Reply
  7. Dino

    Glad to see that someone is standing up against the slaughter of innocent children. Murder is not a “right”, daveberta.

    Reply
  8. Mark Sutherland

    Easiest way to achieve your political goals: Play up the opposing spectrum of political opposition as ‘off-centre’ or even better “radical”! Also, the easiest way to be a political activist and remain an ‘unbiased journalist’.

    Reply
  9. Darren

    Mark, in Dave’s defence, I don’t think he’s ever claimed to be an unbiased journalists. He seems to be fairly open about his political leanings.

    Reply
  10. Rick

    This is a lowbrow post Dave – I am disappointed in you, and fairly surprised. I smell a little desperation …

    Reply
    1. LT

      Care to name a group further to the right of these guys? One that hasn’t actually killed or bombed anyone. If there is no one further out than you on an issue, yeah, you are a radical.

      Reply
  11. Jojo Ruba

    Why should the removal of tissue be “rare?” Why should we have any moral qualms about abortion if it doesn’t take the life of another human being?

    By the way, parents alreast have moral and legal obligations to their – chils and of these obligations is not to kill the child! That isn’t extraordinary care like providing your liver. In the case of pregnancy, a mother’s uterus is necessary to keep her offspring alive. In mammals, the uterus actually serves no biological purpose for the woman except to house her offspring. In other words, there is no imposition in the child to live insider her mother’s womb anymore than a nursing baby “imposes” herself when she drinks her mom’s breast milk – both are there for the child’s sustenance.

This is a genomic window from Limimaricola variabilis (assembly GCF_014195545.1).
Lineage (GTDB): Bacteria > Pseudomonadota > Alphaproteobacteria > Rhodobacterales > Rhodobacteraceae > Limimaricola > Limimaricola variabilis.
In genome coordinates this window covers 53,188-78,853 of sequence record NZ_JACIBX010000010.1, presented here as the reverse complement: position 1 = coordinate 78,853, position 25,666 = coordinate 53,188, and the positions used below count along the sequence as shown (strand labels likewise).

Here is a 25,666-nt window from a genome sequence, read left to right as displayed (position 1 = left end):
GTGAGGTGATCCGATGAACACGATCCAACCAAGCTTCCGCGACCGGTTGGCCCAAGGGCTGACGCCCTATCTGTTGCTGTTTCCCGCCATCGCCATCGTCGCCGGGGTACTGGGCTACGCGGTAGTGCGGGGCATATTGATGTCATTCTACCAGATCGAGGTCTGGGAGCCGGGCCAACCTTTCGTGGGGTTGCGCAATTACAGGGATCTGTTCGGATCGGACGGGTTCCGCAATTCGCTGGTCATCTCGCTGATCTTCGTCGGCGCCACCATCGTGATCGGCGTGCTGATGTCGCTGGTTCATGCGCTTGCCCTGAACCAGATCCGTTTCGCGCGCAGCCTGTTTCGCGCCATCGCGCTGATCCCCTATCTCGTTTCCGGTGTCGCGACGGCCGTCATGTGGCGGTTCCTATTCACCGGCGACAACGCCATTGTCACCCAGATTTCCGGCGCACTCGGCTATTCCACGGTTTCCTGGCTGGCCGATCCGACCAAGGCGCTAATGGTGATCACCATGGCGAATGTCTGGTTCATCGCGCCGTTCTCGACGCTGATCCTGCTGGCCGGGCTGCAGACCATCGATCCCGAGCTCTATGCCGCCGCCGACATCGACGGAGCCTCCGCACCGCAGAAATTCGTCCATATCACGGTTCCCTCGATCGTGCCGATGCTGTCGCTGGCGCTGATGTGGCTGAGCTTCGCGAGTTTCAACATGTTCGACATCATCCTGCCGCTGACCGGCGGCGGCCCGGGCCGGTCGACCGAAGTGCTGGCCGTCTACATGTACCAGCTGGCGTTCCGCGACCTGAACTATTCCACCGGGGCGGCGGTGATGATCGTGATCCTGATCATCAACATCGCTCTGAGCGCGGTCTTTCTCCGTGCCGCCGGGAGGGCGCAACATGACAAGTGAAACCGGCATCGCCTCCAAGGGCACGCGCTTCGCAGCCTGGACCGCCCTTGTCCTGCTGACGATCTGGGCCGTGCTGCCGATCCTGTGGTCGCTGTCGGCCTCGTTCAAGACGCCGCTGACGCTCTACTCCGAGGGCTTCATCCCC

The state already forces both mom and dad to use their bodies to take care of their child, even if they don’t want that child – that’s why people pay child support. Protecting preborn human life is merely extending that obligation to the point when human life actually begins.

    And no just because you believe and advocate for that biological fact, that should NOT disqualify you from running for office in Canada as this “gotcha” list implies.

    Reply
  12. Maria

    The anti-abortion issue is a big item for many conservative politicians; but once the babies are born, they don’t seem to give a dam. What about the missing and murdered women, what about living conditions on reserves, homelessness, child poverty? Where are those pro-lifers on those issues ?

    Stephen Harper seems to attract quite a variety of loonies and it is frightening to think that these people may govern the rest of us.

    http://www.meettheharpergang.com/

    Reply
  13. Nicholas